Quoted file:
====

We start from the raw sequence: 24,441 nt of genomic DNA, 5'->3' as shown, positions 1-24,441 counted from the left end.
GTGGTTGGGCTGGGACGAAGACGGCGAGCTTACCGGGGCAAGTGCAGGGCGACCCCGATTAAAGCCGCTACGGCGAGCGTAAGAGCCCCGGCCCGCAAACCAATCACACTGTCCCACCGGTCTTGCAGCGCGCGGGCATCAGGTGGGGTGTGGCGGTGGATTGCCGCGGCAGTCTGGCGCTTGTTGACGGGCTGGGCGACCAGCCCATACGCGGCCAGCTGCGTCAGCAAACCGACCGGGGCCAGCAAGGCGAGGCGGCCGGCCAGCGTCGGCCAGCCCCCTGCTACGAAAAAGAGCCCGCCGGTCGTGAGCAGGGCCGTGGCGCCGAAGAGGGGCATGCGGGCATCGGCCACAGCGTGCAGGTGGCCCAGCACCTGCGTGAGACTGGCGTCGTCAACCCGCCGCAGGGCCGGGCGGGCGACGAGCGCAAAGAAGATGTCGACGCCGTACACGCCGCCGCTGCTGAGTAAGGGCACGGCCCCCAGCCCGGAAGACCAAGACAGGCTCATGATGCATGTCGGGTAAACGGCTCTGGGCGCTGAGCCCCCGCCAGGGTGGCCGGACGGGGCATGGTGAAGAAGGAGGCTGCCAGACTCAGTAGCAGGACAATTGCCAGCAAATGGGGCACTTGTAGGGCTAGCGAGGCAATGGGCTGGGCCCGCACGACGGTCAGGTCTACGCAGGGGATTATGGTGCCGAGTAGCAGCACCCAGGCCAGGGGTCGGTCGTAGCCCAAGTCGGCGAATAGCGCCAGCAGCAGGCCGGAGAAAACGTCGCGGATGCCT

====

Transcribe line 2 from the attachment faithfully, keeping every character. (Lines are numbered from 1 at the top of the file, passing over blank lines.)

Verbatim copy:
GTGGTTGGGCTGGGACGAAGACGGCGAGCTTACCGGGGCAAGTGCAGGGCGACCCCGATTAAAGCCGCTACGGCGAGCGTAAGAGCCCCGGCCCGCAAACCAATCACACTGTCCCACCGGTCTTGCAGCGCGCGGGCATCAGGTGGGGTGTGGCGGTGGATTGCCGCGGCAGTCTGGCGCTTGTTGACGGGCTGGGCGACCAGCCCATACGCGGCCAGCTGCGTCAGCAAACCGACCGGGGCCAGCAAGGCGAGGCGGCCGGCCAGCGTCGGCCAGCCCCCTGCTACGAAAAAGAGCCCGCCGGTCGTGAGCAGGGCCGTGGCGCCGAAGAGGGGCATGCGGGCATCGGCCACAGCGTGCAGGTGGCCCAGCACCTGCGTGAGACTGGCGTCGTCAACCCGCCGCAGGGCCGGGCGGGCGACGAGCGCAAAGAAGATGTCGACGCCGTACACGCCGCCGCTGCTGAGTAAGGGCACGGCCCCCAGCCCGGAAGACCAAGACAGGCTCATGATGCATGTCGGGTAAACGGCTCTGGGCGCTGAGCCCCCGCCAGGGTGGCCGGACGGGGCATGGTGAAGAAGGAGGCTGCCAGACTCAGTAGCAGGACAATTGCCAGCAAATGGGGCACTTGTAGGGCTAGCGAGGCAATGGGCTGGGCCCGCACGACGGTCAGGTCTACGCAGGGGATTATGGTGCCGAGTAGCAGCACCCAGGCCAGGGGTCGGTCGTAGCCCAAGTCGGCGAATAGCGCCAGCAGCAGGCCGGAGAAAACGTCGCGGATGCCT